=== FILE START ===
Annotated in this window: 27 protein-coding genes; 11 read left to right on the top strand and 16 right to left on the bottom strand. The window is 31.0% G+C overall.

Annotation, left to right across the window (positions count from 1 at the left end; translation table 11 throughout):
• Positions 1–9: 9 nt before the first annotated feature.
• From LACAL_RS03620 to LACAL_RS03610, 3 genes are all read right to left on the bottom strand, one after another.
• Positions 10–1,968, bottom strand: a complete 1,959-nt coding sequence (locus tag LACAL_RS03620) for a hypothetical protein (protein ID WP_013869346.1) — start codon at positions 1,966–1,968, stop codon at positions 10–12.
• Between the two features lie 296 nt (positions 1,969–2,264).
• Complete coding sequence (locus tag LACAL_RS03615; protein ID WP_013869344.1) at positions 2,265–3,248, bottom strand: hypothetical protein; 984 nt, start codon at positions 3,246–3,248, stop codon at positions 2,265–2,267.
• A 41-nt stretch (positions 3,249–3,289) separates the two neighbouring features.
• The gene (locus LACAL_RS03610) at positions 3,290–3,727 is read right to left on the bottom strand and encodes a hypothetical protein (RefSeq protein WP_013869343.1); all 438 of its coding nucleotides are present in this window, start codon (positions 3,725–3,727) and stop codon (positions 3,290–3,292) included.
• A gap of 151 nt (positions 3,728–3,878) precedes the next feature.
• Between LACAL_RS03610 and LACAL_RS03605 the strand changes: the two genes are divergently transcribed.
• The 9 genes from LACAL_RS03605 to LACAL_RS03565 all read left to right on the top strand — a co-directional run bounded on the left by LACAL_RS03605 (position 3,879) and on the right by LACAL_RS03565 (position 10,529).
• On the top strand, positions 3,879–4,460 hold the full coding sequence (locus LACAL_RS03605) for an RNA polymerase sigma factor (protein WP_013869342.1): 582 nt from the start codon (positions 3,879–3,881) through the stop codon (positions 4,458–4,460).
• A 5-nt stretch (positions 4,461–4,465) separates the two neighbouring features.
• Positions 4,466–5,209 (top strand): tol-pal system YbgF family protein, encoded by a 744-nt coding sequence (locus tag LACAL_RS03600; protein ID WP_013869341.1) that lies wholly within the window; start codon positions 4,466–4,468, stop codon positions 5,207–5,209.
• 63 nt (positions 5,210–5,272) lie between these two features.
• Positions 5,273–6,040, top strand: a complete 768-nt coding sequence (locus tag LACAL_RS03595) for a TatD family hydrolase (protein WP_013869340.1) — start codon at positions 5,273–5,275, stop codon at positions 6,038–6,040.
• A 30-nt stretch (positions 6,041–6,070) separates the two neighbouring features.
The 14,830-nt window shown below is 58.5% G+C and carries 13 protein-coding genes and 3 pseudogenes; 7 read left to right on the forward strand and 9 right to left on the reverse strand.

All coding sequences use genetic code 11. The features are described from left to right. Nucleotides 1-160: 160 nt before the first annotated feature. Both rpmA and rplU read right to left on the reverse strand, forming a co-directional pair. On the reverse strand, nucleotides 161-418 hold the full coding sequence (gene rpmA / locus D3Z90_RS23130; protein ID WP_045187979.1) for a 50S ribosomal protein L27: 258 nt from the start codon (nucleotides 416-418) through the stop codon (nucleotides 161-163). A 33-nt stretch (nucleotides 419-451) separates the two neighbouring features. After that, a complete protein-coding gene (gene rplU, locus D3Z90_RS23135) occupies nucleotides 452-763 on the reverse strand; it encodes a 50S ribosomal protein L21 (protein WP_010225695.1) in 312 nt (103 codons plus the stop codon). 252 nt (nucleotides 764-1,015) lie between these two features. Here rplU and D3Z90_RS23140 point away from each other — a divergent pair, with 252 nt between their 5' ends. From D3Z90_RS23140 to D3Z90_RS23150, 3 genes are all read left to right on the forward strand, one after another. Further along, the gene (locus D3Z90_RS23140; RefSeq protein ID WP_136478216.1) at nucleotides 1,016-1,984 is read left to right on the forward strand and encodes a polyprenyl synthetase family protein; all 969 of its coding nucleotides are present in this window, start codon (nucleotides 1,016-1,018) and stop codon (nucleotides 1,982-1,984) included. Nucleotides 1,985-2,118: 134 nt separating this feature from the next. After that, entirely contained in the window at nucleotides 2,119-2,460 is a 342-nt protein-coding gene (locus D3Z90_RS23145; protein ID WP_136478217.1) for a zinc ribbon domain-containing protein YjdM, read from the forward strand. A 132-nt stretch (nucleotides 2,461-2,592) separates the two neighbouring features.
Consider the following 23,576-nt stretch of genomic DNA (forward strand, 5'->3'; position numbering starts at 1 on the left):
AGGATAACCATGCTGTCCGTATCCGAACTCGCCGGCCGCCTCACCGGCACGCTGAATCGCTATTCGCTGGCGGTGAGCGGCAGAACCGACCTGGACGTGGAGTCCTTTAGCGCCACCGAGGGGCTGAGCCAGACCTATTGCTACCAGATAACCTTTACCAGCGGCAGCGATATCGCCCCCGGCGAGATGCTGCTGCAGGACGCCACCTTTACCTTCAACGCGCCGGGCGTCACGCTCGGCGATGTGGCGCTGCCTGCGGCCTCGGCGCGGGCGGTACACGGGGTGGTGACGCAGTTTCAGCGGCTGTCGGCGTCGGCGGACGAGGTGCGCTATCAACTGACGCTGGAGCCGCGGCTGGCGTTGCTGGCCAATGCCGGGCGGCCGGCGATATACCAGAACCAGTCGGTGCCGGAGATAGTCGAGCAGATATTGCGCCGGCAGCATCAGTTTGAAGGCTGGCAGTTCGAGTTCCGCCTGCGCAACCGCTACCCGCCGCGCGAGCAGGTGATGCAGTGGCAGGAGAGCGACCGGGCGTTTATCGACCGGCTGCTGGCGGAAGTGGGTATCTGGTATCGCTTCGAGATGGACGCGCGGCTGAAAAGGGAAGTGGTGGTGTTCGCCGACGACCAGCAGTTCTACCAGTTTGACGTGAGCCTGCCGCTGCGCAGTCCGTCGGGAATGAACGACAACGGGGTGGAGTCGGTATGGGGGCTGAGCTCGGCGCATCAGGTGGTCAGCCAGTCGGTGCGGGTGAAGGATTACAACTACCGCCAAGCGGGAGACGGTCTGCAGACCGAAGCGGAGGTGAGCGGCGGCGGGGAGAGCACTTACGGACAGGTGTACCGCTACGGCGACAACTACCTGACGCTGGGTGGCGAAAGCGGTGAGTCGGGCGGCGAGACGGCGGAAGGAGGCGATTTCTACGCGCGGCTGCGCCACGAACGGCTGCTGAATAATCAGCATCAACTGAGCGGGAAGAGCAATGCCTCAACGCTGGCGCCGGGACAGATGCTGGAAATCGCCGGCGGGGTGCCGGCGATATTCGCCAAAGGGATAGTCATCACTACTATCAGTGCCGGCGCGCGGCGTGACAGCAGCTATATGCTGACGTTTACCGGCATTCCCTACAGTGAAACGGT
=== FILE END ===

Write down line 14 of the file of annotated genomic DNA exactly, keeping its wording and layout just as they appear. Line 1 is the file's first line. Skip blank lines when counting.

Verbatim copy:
• A 5-nt stretch (positions 4,461–4,465) separates the two neighbouring features.